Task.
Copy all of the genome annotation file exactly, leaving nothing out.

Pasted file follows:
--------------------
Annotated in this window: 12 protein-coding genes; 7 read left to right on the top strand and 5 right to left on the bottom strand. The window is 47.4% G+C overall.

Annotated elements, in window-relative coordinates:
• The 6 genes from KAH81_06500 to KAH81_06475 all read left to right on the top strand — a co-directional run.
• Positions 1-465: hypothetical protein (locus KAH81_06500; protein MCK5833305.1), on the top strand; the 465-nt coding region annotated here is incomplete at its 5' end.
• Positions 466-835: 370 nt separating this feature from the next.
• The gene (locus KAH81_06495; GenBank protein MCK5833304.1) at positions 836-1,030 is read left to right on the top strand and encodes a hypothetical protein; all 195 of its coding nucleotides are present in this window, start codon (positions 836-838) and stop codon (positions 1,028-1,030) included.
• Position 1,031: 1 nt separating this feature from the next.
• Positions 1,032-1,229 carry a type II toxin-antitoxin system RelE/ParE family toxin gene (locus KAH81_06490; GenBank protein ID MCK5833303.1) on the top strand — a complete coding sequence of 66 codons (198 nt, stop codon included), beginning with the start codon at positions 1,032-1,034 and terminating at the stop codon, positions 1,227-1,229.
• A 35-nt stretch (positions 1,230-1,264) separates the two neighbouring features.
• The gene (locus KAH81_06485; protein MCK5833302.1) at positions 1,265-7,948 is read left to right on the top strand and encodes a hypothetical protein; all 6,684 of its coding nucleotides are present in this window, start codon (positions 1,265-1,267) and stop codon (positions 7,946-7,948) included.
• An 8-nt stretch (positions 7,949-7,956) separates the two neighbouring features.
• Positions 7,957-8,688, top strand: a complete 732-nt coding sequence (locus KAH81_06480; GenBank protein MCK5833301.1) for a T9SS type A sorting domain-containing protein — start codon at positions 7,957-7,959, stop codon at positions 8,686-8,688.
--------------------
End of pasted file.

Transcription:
Annotated in this window: 12 protein-coding genes; 7 read left to right on the top strand and 5 right to left on the bottom strand. The window is 47.4% G+C overall.

Annotated elements, in window-relative coordinates:
• The 6 genes from KAH81_06500 to KAH81_06475 all read left to right on the top strand — a co-directional run.
• Positions 1-465: hypothetical protein (locus KAH81_06500; protein MCK5833305.1), on the top strand; the 465-nt coding region annotated here is incomplete at its 5' end.
• Positions 466-835: 370 nt separating this feature from the next.
• The gene (locus KAH81_06495; GenBank protein MCK5833304.1) at positions 836-1,030 is read left to right on the top strand and encodes a hypothetical protein; all 195 of its coding nucleotides are present in this window, start codon (positions 836-838) and stop codon (positions 1,028-1,030) included.
• Position 1,031: 1 nt separating this feature from the next.
• Positions 1,032-1,229 carry a type II toxin-antitoxin system RelE/ParE family toxin gene (locus KAH81_06490; GenBank protein ID MCK5833303.1) on the top strand — a complete coding sequence of 66 codons (198 nt, stop codon included), beginning with the start codon at positions 1,032-1,034 and terminating at the stop codon, positions 1,227-1,229.
• A 35-nt stretch (positions 1,230-1,264) separates the two neighbouring features.
• The gene (locus KAH81_06485; protein MCK5833302.1) at positions 1,265-7,948 is read left to right on the top strand and encodes a hypothetical protein; all 6,684 of its coding nucleotides are present in this window, start codon (positions 1,265-1,267) and stop codon (positions 7,946-7,948) included.
• An 8-nt stretch (positions 7,949-7,956) separates the two neighbouring features.
• Positions 7,957-8,688, top strand: a complete 732-nt coding sequence (locus KAH81_06480; GenBank protein MCK5833301.1) for a T9SS type A sorting domain-containing protein — start codon at positions 7,957-7,959, stop codon at positions 8,686-8,688.